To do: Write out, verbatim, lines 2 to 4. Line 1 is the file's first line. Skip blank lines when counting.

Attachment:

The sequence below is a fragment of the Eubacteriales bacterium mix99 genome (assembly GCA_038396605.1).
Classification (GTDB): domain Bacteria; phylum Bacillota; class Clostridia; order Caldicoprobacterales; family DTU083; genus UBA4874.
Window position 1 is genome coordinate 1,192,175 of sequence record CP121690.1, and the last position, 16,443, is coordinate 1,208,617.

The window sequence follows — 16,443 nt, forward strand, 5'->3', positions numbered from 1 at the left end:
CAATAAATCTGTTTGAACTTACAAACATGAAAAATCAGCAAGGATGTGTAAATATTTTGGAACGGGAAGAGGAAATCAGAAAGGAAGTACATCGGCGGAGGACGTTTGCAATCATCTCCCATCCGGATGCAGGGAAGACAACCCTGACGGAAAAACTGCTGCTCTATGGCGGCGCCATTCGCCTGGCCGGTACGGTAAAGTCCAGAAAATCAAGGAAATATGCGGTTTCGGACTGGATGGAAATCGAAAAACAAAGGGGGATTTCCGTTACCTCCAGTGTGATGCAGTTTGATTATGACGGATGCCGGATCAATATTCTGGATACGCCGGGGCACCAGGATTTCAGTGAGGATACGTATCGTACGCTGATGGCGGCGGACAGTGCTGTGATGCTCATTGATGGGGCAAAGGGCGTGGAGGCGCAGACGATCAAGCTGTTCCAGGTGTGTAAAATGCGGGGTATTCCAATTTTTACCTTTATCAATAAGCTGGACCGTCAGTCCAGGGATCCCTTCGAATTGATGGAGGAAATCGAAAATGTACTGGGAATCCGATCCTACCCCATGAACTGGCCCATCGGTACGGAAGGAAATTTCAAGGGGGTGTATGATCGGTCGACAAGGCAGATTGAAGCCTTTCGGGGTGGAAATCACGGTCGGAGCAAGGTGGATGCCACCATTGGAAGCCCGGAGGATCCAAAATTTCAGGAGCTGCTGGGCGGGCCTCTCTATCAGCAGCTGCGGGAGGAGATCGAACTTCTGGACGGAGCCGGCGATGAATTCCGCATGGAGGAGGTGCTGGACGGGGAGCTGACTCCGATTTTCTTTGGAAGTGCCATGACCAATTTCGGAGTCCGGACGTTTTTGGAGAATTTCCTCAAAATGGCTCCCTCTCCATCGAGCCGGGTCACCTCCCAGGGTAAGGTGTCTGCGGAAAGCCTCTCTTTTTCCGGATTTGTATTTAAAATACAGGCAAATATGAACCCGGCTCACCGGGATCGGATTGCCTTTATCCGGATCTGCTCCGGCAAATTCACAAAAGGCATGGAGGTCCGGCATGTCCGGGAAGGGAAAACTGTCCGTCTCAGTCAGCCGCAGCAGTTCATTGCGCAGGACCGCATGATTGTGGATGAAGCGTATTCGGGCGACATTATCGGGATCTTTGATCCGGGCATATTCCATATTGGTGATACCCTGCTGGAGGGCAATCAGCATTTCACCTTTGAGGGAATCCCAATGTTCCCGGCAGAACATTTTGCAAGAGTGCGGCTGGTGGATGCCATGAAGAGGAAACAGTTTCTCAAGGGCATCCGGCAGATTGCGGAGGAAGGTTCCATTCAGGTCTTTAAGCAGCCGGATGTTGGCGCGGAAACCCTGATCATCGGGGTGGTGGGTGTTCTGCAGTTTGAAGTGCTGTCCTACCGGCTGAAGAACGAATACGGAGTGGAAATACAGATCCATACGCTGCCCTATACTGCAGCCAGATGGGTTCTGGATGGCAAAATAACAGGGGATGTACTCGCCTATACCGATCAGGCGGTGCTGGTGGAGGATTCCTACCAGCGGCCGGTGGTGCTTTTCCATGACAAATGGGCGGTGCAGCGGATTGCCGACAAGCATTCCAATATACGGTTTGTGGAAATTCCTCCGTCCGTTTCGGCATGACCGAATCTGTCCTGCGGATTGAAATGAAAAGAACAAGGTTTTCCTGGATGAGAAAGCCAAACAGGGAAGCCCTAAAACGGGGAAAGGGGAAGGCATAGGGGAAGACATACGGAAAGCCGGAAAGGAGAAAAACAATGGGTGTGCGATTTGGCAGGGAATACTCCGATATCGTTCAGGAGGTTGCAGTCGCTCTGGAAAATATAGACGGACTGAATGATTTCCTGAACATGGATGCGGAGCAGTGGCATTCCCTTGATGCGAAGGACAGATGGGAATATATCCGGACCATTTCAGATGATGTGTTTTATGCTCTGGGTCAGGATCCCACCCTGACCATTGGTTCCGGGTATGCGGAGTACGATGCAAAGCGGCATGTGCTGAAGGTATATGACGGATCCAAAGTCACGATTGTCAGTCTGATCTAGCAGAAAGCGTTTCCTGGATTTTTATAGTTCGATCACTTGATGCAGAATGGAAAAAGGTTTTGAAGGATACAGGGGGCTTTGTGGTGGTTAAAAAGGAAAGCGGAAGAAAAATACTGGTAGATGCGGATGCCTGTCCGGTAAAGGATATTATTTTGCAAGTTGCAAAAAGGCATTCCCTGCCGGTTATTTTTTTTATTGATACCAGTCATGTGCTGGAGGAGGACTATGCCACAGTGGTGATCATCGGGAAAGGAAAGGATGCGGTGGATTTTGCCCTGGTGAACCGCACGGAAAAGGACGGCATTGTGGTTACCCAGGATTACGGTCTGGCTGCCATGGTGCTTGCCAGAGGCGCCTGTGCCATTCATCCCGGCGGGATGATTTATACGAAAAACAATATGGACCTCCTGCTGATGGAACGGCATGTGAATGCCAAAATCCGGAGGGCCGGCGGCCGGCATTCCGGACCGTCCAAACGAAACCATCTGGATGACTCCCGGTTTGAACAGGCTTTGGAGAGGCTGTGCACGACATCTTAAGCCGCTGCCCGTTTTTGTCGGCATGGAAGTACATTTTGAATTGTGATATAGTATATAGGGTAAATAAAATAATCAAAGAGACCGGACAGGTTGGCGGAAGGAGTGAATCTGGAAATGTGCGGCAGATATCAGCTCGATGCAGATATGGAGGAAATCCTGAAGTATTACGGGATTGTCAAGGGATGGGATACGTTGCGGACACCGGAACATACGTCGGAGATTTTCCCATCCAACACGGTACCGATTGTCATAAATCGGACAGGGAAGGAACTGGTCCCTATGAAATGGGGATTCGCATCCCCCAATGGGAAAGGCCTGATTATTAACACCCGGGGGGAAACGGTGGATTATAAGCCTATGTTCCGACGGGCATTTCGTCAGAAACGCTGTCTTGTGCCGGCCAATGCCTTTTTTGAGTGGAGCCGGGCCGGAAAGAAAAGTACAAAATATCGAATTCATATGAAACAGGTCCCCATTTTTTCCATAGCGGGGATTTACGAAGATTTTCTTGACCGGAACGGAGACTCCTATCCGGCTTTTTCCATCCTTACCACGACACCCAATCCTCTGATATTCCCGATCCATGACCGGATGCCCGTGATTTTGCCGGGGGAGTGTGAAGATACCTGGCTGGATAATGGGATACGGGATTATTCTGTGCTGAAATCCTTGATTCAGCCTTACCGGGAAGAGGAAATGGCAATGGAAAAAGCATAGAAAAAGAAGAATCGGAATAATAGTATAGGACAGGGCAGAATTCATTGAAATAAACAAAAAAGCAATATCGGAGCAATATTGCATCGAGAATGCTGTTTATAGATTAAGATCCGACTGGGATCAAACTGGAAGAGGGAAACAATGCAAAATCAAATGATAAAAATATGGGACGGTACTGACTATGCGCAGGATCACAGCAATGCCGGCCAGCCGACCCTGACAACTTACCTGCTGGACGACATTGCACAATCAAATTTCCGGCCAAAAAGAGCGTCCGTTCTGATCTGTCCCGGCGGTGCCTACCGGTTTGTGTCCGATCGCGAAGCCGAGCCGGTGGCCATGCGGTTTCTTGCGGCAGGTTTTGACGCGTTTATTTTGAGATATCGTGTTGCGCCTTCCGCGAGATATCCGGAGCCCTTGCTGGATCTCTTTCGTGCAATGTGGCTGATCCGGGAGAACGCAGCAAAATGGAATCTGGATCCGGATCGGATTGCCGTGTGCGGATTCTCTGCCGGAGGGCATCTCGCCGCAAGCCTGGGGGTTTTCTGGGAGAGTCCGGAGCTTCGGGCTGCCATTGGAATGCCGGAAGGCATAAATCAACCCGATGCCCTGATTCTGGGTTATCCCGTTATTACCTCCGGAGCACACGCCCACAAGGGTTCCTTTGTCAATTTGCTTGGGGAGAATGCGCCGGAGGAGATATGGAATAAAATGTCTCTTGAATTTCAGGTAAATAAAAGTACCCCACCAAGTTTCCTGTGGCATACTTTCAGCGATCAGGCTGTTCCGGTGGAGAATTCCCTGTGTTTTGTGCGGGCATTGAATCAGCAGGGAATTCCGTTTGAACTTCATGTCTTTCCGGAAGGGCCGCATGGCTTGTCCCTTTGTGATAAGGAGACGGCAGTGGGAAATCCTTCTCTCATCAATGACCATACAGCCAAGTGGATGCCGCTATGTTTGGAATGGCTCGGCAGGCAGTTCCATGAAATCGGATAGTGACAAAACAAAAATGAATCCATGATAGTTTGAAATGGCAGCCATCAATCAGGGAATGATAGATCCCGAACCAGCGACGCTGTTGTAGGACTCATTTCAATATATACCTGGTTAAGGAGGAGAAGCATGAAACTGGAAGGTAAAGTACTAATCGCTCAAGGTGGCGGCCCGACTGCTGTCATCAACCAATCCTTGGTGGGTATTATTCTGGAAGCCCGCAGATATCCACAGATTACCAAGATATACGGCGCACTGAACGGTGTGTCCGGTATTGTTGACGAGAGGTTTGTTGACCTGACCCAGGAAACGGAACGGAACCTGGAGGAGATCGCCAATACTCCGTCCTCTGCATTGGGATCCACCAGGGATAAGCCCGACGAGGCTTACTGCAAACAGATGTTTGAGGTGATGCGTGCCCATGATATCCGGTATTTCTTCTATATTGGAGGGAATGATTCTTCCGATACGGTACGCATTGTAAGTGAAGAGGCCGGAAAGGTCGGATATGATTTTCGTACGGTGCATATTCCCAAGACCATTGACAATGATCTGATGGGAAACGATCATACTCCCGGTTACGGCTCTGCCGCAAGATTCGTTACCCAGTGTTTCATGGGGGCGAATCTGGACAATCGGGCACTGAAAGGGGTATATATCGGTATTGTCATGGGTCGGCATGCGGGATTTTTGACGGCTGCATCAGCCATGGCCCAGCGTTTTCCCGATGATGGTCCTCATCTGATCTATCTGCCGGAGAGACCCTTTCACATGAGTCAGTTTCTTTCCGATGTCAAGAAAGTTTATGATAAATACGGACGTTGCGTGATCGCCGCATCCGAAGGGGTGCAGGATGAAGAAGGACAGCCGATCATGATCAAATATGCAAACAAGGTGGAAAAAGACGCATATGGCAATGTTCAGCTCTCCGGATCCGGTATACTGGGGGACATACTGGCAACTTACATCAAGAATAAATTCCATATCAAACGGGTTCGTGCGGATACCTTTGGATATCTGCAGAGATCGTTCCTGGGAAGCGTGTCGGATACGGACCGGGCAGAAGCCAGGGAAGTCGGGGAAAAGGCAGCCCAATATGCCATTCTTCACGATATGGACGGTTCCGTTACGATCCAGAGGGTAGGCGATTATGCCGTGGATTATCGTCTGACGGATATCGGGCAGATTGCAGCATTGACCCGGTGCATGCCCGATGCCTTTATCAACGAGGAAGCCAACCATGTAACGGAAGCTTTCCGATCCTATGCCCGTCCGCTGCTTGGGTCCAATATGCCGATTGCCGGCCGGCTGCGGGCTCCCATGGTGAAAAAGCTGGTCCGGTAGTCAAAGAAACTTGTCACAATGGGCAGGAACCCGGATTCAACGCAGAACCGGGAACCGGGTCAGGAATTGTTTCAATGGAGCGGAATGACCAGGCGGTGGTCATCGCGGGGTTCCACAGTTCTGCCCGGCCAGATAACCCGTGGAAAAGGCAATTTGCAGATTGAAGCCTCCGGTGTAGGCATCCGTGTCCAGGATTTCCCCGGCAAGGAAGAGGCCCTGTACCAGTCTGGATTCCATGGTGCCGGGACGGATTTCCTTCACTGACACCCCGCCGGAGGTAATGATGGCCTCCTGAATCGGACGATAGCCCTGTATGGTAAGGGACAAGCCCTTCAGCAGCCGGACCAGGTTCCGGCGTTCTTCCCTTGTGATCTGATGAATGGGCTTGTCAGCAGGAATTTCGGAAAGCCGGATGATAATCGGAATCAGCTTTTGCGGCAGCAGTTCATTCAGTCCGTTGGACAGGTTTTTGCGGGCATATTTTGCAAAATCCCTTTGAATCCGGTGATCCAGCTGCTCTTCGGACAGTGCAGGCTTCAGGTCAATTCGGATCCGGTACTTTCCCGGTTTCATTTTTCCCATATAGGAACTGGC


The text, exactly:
Classification (GTDB): domain Bacteria; phylum Bacillota; class Clostridia; order Caldicoprobacterales; family DTU083; genus UBA4874.
Window position 1 is genome coordinate 1,192,175 of sequence record CP121690.1, and the last position, 16,443, is coordinate 1,208,617.

The window sequence follows — 16,443 nt, forward strand, 5'->3', positions numbered from 1 at the left end: